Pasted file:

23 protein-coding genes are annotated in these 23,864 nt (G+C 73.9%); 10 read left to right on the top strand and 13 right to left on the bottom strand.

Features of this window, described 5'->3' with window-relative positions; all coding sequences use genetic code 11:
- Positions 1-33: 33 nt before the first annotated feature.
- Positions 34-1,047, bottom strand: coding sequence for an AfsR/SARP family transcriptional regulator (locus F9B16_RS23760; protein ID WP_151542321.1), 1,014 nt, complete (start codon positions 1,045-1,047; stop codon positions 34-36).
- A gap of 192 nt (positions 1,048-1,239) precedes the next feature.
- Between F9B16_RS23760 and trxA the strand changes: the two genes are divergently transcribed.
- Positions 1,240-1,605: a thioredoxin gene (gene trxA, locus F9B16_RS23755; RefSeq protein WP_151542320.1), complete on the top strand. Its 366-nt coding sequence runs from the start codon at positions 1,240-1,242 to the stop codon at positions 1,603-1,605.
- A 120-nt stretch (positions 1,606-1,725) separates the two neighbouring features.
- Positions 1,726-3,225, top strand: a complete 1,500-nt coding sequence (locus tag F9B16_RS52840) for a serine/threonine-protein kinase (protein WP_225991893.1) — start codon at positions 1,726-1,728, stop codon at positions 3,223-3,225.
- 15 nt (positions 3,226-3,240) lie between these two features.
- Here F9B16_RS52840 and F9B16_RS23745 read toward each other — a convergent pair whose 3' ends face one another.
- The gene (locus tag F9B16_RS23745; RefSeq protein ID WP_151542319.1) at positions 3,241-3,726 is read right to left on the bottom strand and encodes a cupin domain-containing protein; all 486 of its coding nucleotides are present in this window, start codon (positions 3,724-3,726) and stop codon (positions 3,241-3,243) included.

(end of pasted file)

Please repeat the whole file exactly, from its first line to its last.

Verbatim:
23 protein-coding genes are annotated in these 23,864 nt (G+C 73.9%); 10 read left to right on the top strand and 13 right to left on the bottom strand.

Features of this window, described 5'->3' with window-relative positions; all coding sequences use genetic code 11:
- Positions 1-33: 33 nt before the first annotated feature.
- Positions 34-1,047, bottom strand: coding sequence for an AfsR/SARP family transcriptional regulator (locus F9B16_RS23760; protein ID WP_151542321.1), 1,014 nt, complete (start codon positions 1,045-1,047; stop codon positions 34-36).
- A gap of 192 nt (positions 1,048-1,239) precedes the next feature.
- Between F9B16_RS23760 and trxA the strand changes: the two genes are divergently transcribed.
- Positions 1,240-1,605: a thioredoxin gene (gene trxA, locus F9B16_RS23755; RefSeq protein WP_151542320.1), complete on the top strand. Its 366-nt coding sequence runs from the start codon at positions 1,240-1,242 to the stop codon at positions 1,603-1,605.
- A 120-nt stretch (positions 1,606-1,725) separates the two neighbouring features.
- Positions 1,726-3,225, top strand: a complete 1,500-nt coding sequence (locus tag F9B16_RS52840) for a serine/threonine-protein kinase (protein WP_225991893.1) — start codon at positions 1,726-1,728, stop codon at positions 3,223-3,225.
- 15 nt (positions 3,226-3,240) lie between these two features.
- Here F9B16_RS52840 and F9B16_RS23745 read toward each other — a convergent pair whose 3' ends face one another.
- The gene (locus tag F9B16_RS23745; RefSeq protein ID WP_151542319.1) at positions 3,241-3,726 is read right to left on the bottom strand and encodes a cupin domain-containing protein; all 486 of its coding nucleotides are present in this window, start codon (positions 3,724-3,726) and stop codon (positions 3,241-3,243) included.